Tag Archives: cell phone

Sun, July 6th, 2014 by Graves and Allen

Privacy Is Not Just An Illusion

For some time we have found ourselves in the Internet Age and, as a result have given up much of what we used to call “privacy”.  As a practical matter, privacy as we knew it in the last century has ceased to exist. The Internet has proven a mixed blessing for us.  Along with all the advantages and benefits that the Internet brought us, it also brought a far more public presence for all of us.  As perceptions of expected privacy levels decreased, so did the protections of the 4th Amendment regarding “unreasonable” searches.

Recently, however, the United States Supreme Court struck a blow for traditional privacy rights in the face of modern technology.  By so doing, the Supremes potentially restored a bit of the privacy that we have lost due to technology. On June 25, 2014 in Riley v. California, Justice Roberts, writing for a unanimous court explained that the protections of the 4th Amendment extended to cellular telephones.  The court held that as a general rule, the police may not search the content of a cell phone seized during an arrest without first obtaining a search warrant.  

As obtaining a warrant requires the police to go to a judge and convince the judge that they have good cause to obtain the warrant, the process offers the potential of providing some protection to the information we carry on our cell phones.  While the ultimate question will move to the discretion of jurists approached for warrants, the process does, at least, provide the opportunity for protection and preservation of the privacy of our information.

In writing for the court, Justice Roberts noted that most of us carry a considerable amount of personal and professional information on our cell phones.  Given the correctness of that observation,  any protection is better than none.

Presumably, the Riley decision will ultimately result in similar protection for all portable digital devices seized by the police incident to an arrest.  It would be difficult to differentiate between information stored on an iPad or similar device from that stored on a cellular phone.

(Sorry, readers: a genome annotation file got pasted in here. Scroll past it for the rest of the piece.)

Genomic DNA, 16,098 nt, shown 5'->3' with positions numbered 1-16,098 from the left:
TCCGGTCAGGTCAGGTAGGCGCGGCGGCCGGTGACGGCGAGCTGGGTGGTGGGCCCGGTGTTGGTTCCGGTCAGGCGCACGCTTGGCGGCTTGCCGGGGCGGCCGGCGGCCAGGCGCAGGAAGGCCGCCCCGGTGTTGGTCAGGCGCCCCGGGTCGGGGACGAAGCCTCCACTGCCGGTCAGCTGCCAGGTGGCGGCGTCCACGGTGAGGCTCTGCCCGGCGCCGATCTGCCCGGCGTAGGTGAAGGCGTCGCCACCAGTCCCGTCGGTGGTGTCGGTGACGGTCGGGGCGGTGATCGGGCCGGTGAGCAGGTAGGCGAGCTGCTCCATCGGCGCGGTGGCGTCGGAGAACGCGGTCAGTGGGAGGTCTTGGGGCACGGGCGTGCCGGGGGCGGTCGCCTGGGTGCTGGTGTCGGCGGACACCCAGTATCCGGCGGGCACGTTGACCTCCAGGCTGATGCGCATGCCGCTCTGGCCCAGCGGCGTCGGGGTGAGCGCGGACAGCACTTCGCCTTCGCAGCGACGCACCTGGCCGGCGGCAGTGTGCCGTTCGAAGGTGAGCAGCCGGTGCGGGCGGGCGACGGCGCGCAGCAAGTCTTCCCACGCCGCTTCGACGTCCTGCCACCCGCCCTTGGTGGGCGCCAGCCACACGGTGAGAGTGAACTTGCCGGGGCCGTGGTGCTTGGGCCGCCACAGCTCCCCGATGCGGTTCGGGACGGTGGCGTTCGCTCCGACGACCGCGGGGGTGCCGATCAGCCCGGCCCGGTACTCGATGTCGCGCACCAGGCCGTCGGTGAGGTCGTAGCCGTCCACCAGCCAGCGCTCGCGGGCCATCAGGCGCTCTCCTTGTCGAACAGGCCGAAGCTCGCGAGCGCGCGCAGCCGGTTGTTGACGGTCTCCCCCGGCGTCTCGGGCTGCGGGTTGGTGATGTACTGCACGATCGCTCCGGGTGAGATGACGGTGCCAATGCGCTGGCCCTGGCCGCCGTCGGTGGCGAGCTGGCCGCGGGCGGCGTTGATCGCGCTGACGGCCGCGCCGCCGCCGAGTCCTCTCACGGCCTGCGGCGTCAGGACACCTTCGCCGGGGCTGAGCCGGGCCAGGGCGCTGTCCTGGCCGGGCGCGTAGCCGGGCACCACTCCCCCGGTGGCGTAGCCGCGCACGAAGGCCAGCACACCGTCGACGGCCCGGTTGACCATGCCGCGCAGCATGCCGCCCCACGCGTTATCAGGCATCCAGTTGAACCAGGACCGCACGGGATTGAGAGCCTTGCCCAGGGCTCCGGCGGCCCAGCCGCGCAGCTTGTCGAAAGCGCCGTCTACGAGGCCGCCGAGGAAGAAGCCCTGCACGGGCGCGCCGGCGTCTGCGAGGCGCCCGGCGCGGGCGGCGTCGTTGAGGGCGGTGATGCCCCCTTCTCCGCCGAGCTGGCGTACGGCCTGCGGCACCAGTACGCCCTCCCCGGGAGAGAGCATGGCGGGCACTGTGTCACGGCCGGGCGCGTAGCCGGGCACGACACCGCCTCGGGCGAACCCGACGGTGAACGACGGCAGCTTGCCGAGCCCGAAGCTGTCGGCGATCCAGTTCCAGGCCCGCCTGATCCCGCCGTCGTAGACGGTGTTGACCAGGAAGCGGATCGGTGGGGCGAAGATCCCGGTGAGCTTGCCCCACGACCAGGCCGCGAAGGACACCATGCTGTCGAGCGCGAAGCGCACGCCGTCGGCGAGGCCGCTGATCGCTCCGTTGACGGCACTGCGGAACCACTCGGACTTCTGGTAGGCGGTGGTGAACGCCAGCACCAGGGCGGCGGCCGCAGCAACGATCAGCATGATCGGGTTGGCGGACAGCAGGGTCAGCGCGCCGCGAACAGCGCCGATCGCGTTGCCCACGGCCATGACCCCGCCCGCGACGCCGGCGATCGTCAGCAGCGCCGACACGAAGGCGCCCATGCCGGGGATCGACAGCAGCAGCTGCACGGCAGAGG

Kudos to the Supremes for stepping up the Constitution’s recognition that some privacy rights should continue to exist in the Internet Age.

 

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Tue, May 27th, 2008 by Graves and Allen

IS THERE A BLESSING FOR THE SAR?

In a scene from the musical “Fiddler on the Roof“, the Jews of Anatefka understanding that Judaism has a blessing for everything ask the Rabbi “Is there a proper blessing for the Czar?” He pauses and then chants: “May God bless and keep the Czar… far away from us!” Although the spelling and the meaning may differ, the principal is the same. ‘Keep the SAR far away from us’.

“SAR”, an acronym for Specific Absorption Rate, relates to the body’s absorption of radiation emanating from a mobile phone. Intermittently, we hear frenzied concerns that cell phones cause brain cancer. Studies to date have proven largely inconclusive. Accordingly, I have not found them convincing one way or the other. Remember, however, that the cell phone has only recently become a part of the daily routine of such a large portion of humanity. We will know a lot more in 30 years, but by then, many of us may already have suffered irreparable damage. Don’t forget that people did not consider cigarettes dangerous to health for a very long time. While I intend to monitor the results of future studies, prudence suggests implementing some precautions in how we use our cell phones. bronchitis cipro